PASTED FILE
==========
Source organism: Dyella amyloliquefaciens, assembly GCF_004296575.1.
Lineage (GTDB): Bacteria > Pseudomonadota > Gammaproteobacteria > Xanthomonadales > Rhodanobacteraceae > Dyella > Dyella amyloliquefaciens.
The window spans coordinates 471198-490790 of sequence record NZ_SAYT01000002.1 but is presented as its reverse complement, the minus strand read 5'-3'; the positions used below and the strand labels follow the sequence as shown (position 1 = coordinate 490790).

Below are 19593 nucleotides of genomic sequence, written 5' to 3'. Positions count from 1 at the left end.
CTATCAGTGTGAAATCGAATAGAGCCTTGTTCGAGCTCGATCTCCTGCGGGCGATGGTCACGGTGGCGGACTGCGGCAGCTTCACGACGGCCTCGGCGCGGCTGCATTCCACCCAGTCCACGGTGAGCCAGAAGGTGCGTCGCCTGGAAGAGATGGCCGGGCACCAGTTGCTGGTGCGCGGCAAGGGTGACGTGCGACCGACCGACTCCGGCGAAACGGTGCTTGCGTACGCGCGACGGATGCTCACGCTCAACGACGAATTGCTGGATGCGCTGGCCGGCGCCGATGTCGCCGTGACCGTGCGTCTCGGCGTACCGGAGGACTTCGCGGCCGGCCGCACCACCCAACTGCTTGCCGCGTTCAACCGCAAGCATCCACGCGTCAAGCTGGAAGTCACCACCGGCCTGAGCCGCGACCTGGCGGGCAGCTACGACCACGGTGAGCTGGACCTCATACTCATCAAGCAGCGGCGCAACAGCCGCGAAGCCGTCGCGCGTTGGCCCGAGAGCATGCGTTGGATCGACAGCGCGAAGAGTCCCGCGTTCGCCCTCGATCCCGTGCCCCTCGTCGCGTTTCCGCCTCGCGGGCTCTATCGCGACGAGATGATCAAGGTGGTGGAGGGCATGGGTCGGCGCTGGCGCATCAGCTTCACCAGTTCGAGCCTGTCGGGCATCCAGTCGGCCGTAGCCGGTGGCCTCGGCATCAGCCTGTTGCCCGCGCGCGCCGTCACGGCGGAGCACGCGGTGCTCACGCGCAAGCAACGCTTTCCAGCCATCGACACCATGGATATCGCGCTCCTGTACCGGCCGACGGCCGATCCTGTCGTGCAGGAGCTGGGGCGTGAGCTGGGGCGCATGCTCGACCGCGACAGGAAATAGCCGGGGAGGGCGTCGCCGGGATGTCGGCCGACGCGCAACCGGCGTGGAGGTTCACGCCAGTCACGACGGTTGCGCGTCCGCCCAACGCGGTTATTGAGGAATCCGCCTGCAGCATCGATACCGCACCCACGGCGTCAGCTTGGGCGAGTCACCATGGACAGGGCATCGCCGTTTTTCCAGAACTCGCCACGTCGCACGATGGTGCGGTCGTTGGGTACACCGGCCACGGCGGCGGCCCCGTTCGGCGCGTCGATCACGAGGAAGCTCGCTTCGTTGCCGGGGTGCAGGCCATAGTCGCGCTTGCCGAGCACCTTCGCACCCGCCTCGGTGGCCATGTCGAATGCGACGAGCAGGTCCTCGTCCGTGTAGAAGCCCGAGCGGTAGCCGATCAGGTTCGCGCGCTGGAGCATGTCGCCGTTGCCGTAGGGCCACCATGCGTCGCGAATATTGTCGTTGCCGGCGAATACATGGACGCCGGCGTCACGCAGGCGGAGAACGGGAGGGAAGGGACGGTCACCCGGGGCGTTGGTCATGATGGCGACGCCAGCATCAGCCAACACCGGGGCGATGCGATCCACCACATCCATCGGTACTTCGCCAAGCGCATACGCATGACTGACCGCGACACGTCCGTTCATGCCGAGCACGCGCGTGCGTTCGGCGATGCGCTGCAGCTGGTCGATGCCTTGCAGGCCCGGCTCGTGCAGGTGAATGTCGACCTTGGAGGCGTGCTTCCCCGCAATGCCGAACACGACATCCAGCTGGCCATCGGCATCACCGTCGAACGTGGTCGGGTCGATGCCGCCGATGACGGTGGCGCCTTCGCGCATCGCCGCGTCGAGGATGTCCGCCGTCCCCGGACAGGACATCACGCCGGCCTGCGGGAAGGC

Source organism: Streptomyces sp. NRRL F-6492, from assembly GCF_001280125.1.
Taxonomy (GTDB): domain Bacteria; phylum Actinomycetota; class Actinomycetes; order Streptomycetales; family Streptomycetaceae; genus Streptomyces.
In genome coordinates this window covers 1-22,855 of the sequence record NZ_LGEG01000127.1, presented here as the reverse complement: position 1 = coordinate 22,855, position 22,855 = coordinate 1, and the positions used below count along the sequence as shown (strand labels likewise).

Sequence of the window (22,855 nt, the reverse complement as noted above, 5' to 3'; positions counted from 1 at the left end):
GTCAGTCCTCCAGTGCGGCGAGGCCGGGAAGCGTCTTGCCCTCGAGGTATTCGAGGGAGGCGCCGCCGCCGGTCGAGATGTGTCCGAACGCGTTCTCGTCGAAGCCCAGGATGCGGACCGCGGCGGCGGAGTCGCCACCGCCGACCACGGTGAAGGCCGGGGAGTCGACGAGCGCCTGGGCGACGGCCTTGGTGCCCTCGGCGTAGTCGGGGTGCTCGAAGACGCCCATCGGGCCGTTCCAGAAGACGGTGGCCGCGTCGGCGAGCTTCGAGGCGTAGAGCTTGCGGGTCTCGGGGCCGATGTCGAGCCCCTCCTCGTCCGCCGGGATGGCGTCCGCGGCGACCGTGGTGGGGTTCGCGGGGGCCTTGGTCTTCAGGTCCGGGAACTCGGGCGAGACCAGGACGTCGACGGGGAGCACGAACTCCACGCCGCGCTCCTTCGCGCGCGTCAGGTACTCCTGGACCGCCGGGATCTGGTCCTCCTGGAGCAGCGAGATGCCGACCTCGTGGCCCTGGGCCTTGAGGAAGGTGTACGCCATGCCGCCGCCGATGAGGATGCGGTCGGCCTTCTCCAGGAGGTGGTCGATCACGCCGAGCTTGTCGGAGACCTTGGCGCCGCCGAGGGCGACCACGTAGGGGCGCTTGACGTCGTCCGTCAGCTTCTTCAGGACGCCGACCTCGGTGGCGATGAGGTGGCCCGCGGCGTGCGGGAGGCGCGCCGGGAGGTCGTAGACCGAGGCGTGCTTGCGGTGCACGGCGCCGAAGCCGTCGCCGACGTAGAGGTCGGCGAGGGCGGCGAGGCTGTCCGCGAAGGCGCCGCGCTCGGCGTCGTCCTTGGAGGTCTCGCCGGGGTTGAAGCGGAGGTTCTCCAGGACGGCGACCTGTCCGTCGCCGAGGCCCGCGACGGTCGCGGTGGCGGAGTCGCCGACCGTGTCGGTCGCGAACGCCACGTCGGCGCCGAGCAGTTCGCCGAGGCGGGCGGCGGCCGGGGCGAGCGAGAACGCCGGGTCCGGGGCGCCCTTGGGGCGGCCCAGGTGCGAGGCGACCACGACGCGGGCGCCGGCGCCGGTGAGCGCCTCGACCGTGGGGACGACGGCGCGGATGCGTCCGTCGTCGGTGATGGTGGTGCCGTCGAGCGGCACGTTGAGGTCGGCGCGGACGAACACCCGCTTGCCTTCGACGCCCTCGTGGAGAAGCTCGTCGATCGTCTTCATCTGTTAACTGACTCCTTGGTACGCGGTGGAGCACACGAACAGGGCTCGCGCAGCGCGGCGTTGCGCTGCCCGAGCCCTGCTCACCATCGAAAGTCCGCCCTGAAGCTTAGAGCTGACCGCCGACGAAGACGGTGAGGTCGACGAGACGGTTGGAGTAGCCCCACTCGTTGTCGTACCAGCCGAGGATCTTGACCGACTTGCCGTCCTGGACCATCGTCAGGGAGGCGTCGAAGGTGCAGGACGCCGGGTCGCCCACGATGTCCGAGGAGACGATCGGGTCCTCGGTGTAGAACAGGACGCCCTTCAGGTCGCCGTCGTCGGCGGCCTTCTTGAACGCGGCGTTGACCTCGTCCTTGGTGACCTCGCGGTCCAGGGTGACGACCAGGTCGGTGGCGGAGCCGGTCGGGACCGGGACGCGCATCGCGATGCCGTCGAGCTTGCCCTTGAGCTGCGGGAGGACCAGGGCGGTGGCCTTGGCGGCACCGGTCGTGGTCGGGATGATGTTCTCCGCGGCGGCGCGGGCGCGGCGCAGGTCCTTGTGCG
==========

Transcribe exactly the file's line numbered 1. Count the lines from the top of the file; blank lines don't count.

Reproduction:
Source organism: Dyella amyloliquefaciens, assembly GCF_004296575.1.